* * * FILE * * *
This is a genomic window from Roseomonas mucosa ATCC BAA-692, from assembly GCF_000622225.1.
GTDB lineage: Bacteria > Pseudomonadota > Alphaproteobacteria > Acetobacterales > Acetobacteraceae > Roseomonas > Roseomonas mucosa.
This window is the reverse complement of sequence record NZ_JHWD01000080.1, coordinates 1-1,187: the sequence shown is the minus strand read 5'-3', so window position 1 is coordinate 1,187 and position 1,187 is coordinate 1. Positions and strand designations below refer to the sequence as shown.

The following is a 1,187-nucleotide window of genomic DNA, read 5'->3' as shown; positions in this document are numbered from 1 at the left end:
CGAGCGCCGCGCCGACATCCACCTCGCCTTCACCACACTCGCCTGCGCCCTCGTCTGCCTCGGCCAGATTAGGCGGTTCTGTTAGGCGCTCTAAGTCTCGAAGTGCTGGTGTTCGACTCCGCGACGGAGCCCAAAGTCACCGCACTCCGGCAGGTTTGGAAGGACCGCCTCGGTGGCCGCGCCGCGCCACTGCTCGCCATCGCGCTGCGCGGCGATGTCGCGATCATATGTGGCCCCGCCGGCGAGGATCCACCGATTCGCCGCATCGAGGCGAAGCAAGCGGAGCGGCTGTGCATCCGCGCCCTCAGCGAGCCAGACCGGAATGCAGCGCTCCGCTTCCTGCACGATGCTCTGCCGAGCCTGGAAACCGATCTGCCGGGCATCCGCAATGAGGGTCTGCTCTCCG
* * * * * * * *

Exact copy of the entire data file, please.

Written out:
This is a genomic window from Roseomonas mucosa ATCC BAA-692, from assembly GCF_000622225.1.
GTDB lineage: Bacteria > Pseudomonadota > Alphaproteobacteria > Acetobacterales > Acetobacteraceae > Roseomonas > Roseomonas mucosa.
This window is the reverse complement of sequence record NZ_JHWD01000080.1, coordinates 1-1,187: the sequence shown is the minus strand read 5'-3', so window position 1 is coordinate 1,187 and position 1,187 is coordinate 1. Positions and strand designations below refer to the sequence as shown.

The following is a 1,187-nucleotide window of genomic DNA, read 5'->3' as shown; positions in this document are numbered from 1 at the left end:
CGAGCGCCGCGCCGACATCCACCTCGCCTTCACCACACTCGCCTGCGCCCTCGTCTGCCTCGGCCAGATTAGGCGGTTCTGTTAGGCGCTCTAAGTCTCGAAGTGCTGGTGTTCGACTCCGCGACGGAGCCCAAAGTCACCGCACTCCGGCAGGTTTGGAAGGACCGCCTCGGTGGCCGCGCCGCGCCACTGCTCGCCATCGCGCTGCGCGGCGATGTCGCGATCATATGTGGCCCCGCCGGCGAGGATCCACCGATTCGCCGCATCGAGGCGAAGCAAGCGGAGCGGCTGTGCATCCGCGCCCTCAGCGAGCCAGACCGGAATGCAGCGCTCCGCTTCCTGCACGATGCTCTGCCGAGCCTGGAAACCGATCTGCCGGGCATCCGCAATGAGGGTCTGCTCTCCG